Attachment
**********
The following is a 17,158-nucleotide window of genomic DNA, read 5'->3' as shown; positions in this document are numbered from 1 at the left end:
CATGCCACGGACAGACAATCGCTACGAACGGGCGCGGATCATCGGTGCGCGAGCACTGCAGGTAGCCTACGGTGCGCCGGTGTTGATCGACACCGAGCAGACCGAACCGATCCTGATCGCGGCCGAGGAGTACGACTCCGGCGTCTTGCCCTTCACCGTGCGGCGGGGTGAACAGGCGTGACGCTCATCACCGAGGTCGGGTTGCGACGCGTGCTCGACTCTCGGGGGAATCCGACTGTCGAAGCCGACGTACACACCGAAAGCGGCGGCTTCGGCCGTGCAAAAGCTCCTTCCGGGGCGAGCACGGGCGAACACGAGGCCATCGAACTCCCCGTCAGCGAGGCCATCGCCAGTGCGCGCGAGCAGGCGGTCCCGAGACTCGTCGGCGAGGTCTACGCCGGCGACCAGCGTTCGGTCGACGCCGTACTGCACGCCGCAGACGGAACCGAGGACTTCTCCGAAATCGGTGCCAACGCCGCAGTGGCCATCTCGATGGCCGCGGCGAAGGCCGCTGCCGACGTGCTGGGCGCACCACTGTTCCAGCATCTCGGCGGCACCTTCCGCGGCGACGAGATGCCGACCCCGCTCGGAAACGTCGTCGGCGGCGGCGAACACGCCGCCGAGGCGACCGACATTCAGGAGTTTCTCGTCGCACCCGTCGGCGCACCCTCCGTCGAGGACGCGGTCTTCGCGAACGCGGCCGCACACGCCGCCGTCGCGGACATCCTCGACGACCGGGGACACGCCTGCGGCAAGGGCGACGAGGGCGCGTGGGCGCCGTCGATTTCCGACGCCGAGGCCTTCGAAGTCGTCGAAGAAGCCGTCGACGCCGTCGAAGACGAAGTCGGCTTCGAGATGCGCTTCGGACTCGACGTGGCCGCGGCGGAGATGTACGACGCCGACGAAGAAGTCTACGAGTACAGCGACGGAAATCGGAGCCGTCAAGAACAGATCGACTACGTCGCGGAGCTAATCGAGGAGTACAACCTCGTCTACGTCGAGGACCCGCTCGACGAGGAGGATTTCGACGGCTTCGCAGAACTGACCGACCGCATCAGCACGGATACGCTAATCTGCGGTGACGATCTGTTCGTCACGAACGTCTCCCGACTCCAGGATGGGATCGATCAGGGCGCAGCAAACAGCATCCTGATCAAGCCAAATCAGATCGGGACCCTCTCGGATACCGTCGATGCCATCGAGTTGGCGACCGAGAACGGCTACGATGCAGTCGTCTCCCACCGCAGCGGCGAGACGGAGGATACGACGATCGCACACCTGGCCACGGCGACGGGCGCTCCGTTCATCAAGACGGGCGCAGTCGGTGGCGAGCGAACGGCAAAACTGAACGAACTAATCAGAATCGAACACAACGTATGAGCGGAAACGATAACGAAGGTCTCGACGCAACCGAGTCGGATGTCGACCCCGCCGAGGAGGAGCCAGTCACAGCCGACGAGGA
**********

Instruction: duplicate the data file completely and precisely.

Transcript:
The following is a 17,158-nucleotide window of genomic DNA, read 5'->3' as shown; positions in this document are numbered from 1 at the left end:
CATGCCACGGACAGACAATCGCTACGAACGGGCGCGGATCATCGGTGCGCGAGCACTGCAGGTAGCCTACGGTGCGCCGGTGTTGATCGACACCGAGCAGACCGAACCGATCCTGATCGCGGCCGAGGAGTACGACTCCGGCGTCTTGCCCTTCACCGTGCGGCGGGGTGAACAGGCGTGACGCTCATCACCGAGGTCGGGTTGCGACGCGTGCTCGACTCTCGGGGGAATCCGACTGTCGAAGCCGACGTACACACCGAAAGCGGCGGCTTCGGCCGTGCAAAAGCTCCTTCCGGGGCGAGCACGGGCGAACACGAGGCCATCGAACTCCCCGTCAGCGAGGCCATCGCCAGTGCGCGCGAGCAGGCGGTCCCGAGACTCGTCGGCGAGGTCTACGCCGGCGACCAGCGTTCGGTCGACGCCGTACTGCACGCCGCAGACGGAACCGAGGACTTCTCCGAAATCGGTGCCAACGCCGCAGTGGCCATCTCGATGGCCGCGGCGAAGGCCGCTGCCGACGTGCTGGGCGCACCACTGTTCCAGCATCTCGGCGGCACCTTCCGCGGCGACGAGATGCCGACCCCGCTCGGAAACGTCGTCGGCGGCGGCGAACACGCCGCCGAGGCGACCGACATTCAGGAGTTTCTCGTCGCACCCGTCGGCGCACCCTCCGTCGAGGACGCGGTCTTCGCGAACGCGGCCGCACACGCCGCCGTCGCGGACATCCTCGACGACCGGGGACACGCCTGCGGCAAGGGCGACGAGGGCGCGTGGGCGCCGTCGATTTCCGACGCCGAGGCCTTCGAAGTCGTCGAAGAAGCCGTCGACGCCGTCGAAGACGAAGTCGGCTTCGAGATGCGCTTCGGACTCGACGTGGCCGCGGCGGAGATGTACGACGCCGACGAAGAAGTCTACGAGTACAGCGACGGAAATCGGAGCCGTCAAGAACAGATCGACTACGTCGCGGAGCTAATCGAGGAGTACAACCTCGTCTACGTCGAGGACCCGCTCGACGAGGAGGATTTCGACGGCTTCGCAGAACTGACCGACCGCATCAGCACGGATACGCTAATCTGCGGTGACGATCTGTTCGTCACGAACGTCTCCCGACTCCAGGATGGGATCGATCAGGGCGCAGCAAACAGCATCCTGATCAAGCCAAATCAGATCGGGACCCTCTCGGATACCGTCGATGCCATCGAGTTGGCGACCGAGAACGGCTACGATGCAGTCGTCTCCCACCGCAGCGGCGAGACGGAGGATACGACGATCGCACACCTGGCCACGGCGACGGGCGCTCCGTTCATCAAGACGGGCGCAGTCGGTGGCGAGCGAACGGCAAAACTGAACGAACTAATCAGAATCGAACACAACGTATGAGCGGAAACGATAACGAAGGTCTCGACGCAACCGAGTCGGATGTCGACCCCGCCGAGGAGGAGCCAGTCACAGCCGACGAGGA